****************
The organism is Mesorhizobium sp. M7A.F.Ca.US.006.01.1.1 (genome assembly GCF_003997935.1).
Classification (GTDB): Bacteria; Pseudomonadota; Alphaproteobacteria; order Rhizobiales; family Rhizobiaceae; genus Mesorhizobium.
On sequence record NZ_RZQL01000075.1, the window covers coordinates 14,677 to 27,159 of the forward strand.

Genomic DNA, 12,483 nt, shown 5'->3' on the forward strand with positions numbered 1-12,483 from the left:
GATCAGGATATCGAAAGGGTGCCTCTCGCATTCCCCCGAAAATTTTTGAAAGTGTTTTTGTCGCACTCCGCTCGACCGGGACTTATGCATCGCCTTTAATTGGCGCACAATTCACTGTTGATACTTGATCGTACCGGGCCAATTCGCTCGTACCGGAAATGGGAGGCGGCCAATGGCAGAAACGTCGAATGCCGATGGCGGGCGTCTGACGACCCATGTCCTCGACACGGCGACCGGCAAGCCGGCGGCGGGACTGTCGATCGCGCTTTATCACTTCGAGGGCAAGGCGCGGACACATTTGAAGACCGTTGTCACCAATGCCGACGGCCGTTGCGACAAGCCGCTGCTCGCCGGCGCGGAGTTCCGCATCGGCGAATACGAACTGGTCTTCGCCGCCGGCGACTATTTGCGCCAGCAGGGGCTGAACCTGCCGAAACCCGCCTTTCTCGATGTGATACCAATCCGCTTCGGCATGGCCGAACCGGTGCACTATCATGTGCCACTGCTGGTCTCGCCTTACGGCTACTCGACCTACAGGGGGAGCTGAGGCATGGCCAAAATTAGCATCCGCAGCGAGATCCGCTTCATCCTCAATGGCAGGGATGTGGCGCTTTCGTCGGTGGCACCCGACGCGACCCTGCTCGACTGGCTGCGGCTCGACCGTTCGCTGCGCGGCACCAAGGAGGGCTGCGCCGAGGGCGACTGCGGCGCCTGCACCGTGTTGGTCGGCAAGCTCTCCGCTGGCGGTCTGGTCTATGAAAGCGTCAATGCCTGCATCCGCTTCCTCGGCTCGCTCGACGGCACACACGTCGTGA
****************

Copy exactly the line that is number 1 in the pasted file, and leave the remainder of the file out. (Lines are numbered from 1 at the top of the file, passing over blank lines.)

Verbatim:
The organism is Mesorhizobium sp. M7A.F.Ca.US.006.01.1.1 (genome assembly GCF_003997935.1).